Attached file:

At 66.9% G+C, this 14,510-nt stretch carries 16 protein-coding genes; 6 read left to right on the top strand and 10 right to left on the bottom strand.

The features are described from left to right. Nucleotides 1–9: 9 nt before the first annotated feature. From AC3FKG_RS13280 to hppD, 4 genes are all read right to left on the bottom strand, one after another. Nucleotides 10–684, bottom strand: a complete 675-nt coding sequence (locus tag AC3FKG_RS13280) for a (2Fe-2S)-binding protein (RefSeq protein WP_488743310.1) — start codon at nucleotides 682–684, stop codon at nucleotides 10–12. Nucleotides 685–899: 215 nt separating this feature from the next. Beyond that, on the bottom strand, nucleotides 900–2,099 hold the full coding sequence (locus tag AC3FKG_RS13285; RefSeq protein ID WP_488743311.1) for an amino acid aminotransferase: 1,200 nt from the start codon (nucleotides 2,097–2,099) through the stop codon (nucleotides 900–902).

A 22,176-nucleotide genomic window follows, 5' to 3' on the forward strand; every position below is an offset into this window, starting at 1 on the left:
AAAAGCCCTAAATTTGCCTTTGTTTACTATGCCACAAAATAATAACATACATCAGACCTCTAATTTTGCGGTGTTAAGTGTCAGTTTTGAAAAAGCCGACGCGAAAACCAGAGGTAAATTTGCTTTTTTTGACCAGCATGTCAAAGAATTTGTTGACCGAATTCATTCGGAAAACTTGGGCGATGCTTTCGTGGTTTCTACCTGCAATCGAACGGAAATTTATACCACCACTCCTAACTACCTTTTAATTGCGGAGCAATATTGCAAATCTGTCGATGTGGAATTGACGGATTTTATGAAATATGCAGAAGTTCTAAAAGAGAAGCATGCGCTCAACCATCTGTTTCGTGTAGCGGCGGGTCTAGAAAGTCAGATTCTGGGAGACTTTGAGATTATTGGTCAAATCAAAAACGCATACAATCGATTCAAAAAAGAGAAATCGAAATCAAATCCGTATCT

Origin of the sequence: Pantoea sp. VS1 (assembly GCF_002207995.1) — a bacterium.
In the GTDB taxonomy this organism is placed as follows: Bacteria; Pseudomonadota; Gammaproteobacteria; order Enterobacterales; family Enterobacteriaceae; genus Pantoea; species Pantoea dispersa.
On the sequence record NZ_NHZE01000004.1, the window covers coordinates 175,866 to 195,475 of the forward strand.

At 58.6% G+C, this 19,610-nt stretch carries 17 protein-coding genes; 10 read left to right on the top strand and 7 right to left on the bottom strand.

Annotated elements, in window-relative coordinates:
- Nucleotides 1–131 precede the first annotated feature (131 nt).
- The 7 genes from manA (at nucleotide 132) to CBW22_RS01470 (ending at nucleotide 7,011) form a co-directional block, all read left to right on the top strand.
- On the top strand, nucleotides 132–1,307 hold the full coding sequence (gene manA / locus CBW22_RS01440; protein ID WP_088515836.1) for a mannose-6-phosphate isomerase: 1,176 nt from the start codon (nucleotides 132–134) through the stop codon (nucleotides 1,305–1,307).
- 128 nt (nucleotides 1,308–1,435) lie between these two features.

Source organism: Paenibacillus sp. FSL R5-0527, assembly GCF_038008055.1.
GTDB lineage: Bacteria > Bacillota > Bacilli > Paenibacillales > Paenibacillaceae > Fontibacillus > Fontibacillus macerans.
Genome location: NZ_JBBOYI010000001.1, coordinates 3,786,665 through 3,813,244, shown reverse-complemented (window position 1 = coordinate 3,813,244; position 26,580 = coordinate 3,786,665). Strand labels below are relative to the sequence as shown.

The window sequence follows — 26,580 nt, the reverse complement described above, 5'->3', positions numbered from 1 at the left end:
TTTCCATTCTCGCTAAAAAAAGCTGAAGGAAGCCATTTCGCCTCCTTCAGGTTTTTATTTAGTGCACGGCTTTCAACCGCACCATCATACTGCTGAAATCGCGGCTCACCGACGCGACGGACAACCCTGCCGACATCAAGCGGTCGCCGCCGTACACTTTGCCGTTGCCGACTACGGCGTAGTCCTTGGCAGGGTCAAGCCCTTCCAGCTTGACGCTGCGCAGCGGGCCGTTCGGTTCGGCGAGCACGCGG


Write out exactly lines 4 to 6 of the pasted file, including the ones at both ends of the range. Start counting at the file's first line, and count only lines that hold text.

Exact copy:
AAAAGCCCTAAATTTGCCTTTGTTTACTATGCCACAAAATAATAACATACATCAGACCTCTAATTTTGCGGTGTTAAGTGTCAGTTTTGAAAAAGCCGACGCGAAAACCAGAGGTAAATTTGCTTTTTTTGACCAGCATGTCAAAGAATTTGTTGACCGAATTCATTCGGAAAACTTGGGCGATGCTTTCGTGGTTTCTACCTGCAATCGAACGGAAATTTATACCACCACTCCTAACTACCTTTTAATTGCGGAGCAATATTGCAAATCTGTCGATGTGGAATTGACGGATTTTATGAAATATGCAGAAGTTCTAAAAGAGAAGCATGCGCTCAACCATCTGTTTCGTGTAGCGGCGGGTCTAGAAAGTCAGATTCTGGGAGACTTTGAGATTATTGGTCAAATCAAAAACGCATACAATCGATTCAAAAAAGAGAAATCGAAATCAAATCCGTATCT

Origin of the sequence: Pantoea sp. VS1 (assembly GCF_002207995.1) — a bacterium.
In the GTDB taxonomy this organism is placed as follows: Bacteria; Pseudomonadota; Gammaproteobacteria; order Enterobacterales; family Enterobacteriaceae; genus Pantoea; species Pantoea dispersa.